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Neurosignals. 2005;14(6):281-9.

Striatal information signaling and integration in globus pallidus: timing matters.

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Department of Physiology and Institute for Neuroscience, Northwestern University Feinberg School of Medicine, Chicago, IL, USA.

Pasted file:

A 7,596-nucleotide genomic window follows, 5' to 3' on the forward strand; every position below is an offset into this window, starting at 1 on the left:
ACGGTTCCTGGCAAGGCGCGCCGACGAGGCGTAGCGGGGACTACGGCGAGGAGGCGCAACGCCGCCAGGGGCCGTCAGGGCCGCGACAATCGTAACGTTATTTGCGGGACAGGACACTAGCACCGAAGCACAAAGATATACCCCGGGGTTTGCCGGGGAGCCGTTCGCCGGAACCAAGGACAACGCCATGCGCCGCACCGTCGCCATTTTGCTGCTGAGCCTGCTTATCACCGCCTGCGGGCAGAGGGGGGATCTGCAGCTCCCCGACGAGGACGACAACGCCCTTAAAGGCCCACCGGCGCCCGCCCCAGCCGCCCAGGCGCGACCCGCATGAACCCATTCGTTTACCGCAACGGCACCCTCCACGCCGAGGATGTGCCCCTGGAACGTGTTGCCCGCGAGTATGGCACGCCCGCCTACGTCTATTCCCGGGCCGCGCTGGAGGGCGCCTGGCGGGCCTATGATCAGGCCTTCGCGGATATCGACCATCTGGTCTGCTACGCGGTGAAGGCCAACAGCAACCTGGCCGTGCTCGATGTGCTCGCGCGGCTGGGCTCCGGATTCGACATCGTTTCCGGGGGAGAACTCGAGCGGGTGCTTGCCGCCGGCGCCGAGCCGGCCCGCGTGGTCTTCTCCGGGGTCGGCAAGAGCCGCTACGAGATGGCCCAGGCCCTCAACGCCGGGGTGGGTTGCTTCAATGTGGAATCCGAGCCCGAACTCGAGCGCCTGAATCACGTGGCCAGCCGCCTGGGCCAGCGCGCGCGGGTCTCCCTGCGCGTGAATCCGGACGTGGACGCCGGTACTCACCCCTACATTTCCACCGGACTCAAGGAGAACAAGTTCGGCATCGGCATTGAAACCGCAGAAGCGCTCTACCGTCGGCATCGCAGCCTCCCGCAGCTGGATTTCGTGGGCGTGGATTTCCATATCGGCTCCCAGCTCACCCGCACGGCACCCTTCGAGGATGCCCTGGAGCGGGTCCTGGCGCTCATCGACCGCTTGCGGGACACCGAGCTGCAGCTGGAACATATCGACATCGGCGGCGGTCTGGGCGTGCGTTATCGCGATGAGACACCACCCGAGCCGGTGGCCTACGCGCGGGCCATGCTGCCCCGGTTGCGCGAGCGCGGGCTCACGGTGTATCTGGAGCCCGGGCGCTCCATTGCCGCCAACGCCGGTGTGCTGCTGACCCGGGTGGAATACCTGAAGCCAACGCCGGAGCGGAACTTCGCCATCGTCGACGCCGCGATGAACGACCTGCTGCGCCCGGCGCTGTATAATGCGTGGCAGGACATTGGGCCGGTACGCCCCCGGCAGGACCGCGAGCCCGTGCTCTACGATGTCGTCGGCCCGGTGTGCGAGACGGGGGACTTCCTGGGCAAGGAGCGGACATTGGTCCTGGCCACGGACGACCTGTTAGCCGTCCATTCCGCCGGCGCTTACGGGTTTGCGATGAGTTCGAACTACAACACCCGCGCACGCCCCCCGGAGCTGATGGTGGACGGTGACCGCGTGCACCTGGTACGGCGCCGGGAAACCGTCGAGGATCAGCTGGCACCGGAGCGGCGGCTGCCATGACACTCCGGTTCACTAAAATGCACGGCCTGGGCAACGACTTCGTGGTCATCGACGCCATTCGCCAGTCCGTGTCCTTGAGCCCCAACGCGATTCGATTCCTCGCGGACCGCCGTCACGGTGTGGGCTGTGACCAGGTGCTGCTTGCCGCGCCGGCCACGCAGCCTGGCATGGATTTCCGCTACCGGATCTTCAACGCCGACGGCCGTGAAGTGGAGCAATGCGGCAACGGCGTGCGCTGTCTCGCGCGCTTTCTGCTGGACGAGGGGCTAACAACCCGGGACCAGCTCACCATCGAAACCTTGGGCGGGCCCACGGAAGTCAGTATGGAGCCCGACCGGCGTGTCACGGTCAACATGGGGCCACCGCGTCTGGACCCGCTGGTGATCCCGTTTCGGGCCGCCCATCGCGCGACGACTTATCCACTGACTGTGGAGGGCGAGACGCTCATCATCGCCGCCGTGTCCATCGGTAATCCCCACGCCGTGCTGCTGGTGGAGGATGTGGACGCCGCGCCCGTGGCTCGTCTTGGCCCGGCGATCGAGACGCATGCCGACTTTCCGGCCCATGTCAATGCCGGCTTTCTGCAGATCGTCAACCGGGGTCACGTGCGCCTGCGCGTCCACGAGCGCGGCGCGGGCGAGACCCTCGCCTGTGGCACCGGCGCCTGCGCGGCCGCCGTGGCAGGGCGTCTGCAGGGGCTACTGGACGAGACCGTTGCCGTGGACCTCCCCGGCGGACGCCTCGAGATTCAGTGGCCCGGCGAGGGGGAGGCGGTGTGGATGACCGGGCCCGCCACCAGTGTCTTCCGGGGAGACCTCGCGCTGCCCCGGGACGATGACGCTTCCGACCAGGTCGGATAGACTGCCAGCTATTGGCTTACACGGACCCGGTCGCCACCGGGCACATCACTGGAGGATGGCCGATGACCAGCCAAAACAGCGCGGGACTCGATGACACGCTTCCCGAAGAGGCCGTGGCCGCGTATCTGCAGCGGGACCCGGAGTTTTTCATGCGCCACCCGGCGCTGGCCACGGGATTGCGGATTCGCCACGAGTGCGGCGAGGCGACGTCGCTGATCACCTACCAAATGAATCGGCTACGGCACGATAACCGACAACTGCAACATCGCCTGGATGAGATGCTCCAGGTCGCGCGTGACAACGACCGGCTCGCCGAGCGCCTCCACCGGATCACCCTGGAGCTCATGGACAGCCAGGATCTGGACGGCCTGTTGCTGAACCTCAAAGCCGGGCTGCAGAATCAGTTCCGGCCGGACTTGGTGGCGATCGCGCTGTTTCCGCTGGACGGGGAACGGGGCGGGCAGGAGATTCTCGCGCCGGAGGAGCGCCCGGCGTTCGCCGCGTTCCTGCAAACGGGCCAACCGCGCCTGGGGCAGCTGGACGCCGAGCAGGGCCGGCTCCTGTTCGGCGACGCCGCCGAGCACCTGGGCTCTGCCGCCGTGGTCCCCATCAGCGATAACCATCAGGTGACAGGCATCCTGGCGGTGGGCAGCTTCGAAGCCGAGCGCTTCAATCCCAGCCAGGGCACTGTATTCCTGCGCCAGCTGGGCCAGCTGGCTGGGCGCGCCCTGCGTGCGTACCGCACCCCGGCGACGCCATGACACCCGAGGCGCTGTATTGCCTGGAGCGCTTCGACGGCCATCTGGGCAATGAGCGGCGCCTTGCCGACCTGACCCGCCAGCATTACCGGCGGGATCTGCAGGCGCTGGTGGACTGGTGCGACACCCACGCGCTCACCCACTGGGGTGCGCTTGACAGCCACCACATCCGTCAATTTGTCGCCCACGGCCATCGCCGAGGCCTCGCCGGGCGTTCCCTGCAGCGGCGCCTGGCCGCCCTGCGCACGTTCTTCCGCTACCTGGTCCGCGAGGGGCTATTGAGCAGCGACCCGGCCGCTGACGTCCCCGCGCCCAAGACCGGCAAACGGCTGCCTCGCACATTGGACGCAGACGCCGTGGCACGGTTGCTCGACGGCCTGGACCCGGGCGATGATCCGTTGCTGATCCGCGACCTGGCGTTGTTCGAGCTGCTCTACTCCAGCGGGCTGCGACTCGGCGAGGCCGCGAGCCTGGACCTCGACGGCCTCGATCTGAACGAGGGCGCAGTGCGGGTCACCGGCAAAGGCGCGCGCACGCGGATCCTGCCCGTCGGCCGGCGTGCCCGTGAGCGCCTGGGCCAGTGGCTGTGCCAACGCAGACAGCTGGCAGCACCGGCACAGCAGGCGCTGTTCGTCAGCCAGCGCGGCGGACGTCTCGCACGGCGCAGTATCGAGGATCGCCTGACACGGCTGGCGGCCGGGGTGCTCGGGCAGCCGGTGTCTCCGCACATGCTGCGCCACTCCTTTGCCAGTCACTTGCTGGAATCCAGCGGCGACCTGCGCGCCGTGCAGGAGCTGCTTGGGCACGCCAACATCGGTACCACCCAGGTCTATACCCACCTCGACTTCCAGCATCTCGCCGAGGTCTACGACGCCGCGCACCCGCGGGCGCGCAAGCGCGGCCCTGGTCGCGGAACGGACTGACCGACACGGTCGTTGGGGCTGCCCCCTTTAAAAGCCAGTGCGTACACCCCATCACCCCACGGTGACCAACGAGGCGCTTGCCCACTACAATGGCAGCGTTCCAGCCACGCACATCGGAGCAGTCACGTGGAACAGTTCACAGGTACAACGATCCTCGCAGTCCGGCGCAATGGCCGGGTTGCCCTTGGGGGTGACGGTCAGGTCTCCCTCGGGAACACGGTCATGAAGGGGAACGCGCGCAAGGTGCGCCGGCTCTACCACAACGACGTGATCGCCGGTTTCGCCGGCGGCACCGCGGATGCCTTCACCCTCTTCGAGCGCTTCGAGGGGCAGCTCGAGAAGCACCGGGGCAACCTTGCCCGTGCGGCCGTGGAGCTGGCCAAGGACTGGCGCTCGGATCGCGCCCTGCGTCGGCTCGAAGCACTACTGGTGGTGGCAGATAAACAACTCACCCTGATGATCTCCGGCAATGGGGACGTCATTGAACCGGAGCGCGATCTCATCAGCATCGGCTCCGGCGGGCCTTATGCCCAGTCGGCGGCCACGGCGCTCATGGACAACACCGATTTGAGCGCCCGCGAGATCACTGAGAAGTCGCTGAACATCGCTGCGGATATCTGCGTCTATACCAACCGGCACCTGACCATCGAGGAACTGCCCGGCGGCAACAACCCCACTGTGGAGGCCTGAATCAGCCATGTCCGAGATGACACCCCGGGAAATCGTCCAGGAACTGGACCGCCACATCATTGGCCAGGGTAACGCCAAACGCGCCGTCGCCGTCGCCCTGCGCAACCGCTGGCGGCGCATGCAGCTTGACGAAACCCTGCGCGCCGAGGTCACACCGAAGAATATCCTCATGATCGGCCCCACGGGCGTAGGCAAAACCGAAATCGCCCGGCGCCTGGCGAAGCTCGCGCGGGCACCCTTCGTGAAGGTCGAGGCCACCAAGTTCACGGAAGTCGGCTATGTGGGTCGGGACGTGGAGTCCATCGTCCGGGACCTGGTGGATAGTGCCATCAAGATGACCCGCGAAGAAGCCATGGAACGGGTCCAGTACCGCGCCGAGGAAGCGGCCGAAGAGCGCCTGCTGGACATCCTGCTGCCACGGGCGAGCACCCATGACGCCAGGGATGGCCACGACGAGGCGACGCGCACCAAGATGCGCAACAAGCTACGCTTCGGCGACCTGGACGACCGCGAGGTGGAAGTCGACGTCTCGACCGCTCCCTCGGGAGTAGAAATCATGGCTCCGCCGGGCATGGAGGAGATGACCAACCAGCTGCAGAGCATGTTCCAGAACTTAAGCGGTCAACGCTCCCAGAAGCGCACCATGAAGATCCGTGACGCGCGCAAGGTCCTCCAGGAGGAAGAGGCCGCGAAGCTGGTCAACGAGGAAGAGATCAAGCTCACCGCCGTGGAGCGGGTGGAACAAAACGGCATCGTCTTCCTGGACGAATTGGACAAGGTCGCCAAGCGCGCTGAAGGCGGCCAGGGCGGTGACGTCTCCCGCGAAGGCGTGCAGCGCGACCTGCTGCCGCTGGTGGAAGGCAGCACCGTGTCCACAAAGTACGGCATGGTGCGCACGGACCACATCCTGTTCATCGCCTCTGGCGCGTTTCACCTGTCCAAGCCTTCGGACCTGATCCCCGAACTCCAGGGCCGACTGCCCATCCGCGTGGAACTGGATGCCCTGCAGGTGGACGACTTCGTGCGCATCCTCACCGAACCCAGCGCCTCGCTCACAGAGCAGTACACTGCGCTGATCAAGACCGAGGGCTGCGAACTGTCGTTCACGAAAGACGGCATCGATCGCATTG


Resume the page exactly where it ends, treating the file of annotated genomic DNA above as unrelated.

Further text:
Advances in research on globus pallidus (GP) suggest that this 'long thought to be' relay in the 'indirect pathway' plays a unique and critical role in basal ganglia function. The traditional idea of parallel processing within the basal ganglia is also challenged by recent findings. It is now clear that axons of GP neurons form large, perisomatic baskets around target neurons in all major basal ganglia nuclei, thereby exerting a profound influence on the output of the entire basal ganglia. GP neurons are autonomously active both in vivo and in vitro. It is believed that temporal information carried along the corticostriatopallidal pathway is critical for proper motor execution. The importance of appropriately controlled discharge of GP neurons is highlighted by psychomotor disorders such as Parkinson's disease, in which alterations in the pattern and synchrony of discharge in GP neurons are thought to contribute to motor symptoms. Several lines of evidence suggest that the aberrant activity of GP neurons following dopamine depletion is caused by alteration in the synaptic input from both striatum and subthalamic nucleus. In normal subjects, the capability of striatal input in translating cortical input into precisely timed responses in GP neurons is mediated by (1) the expression of postsynaptic GABA(A) receptor composed of subunits with fast kinetic properties; (2) an effective GABA reuptake system in terminating the action of synaptically released GABA, and (3) the existence of dendritic HCN channels that actively abbreviate the time course of the inhibitory postsynaptic potentials and reset rhythmic discharge. Despite the rapid pace in uncovering the elements that shape the activity along the striatopallidosubthalamic pathway, the origin of rhythmic, synchronized bursting of GP neurons seen in parkinsonism has not been fully established experimentally. Further elucidation of the factors that control the information transfer in the striatopallidal synapses is thus critical to our understanding of basal ganglia function and establishing treatment for Parkinson's disease and other basal ganglia disorders.

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